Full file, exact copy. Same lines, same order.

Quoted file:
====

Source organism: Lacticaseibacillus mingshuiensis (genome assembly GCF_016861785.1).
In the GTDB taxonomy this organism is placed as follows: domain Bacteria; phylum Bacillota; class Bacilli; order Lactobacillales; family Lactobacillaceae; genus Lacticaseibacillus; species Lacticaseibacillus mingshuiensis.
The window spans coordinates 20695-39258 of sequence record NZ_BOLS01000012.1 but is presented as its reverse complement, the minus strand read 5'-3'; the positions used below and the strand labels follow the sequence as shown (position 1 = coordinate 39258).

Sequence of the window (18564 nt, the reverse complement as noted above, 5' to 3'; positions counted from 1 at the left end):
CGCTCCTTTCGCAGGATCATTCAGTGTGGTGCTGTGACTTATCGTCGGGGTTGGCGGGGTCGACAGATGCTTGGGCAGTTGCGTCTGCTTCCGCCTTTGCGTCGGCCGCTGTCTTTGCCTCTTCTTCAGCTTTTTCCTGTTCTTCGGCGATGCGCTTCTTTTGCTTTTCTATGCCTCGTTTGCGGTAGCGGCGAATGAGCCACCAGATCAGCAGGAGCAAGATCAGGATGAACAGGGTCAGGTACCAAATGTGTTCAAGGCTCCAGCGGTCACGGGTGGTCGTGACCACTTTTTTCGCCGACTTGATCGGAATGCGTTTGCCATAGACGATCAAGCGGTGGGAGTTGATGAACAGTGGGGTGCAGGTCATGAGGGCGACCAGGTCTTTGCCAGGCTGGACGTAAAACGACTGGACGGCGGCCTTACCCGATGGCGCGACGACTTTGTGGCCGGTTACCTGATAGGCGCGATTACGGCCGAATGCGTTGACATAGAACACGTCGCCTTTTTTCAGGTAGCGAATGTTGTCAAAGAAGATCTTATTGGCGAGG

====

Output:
Source organism: Lacticaseibacillus mingshuiensis (genome assembly GCF_016861785.1).
In the GTDB taxonomy this organism is placed as follows: domain Bacteria; phylum Bacillota; class Bacilli; order Lactobacillales; family Lactobacillaceae; genus Lacticaseibacillus; species Lacticaseibacillus mingshuiensis.
The window spans coordinates 20695-39258 of sequence record NZ_BOLS01000012.1 but is presented as its reverse complement, the minus strand read 5'-3'; the positions used below and the strand labels follow the sequence as shown (position 1 = coordinate 39258).

Sequence of the window (18564 nt, the reverse complement as noted above, 5' to 3'; positions counted from 1 at the left end):
CGCTCCTTTCGCAGGATCATTCAGTGTGGTGCTGTGACTTATCGTCGGGGTTGGCGGGGTCGACAGATGCTTGGGCAGTTGCGTCTGCTTCCGCCTTTGCGTCGGCCGCTGTCTTTGCCTCTTCTTCAGCTTTTTCCTGTTCTTCGGCGATGCGCTTCTTTTGCTTTTCTATGCCTCGTTTGCGGTAGCGGCGAATGAGCCACCAGATCAGCAGGAGCAAGATCAGGATGAACAGGGTCAGGTACCAAATGTGTTCAAGGCTCCAGCGGTCACGGGTGGTCGTGACCACTTTTTTCGCCGACTTGATCGGAATGCGTTTGCCATAGACGATCAAGCGGTGGGAGTTGATGAACAGTGGGGTGCAGGTCATGAGGGCGACCAGGTCTTTGCCAGGCTGGACGTAAAACGACTGGACGGCGGCCTTACCCGATGGCGCGACGACTTTGTGGCCGGTTACCTGATAGGCGCGATTACGGCCGAATGCGTTGACATAGAACACGTCGCCTTTTTTCAGGTAGCGAATGTTGTCAAAGAAGATCTTATTGGCGAGG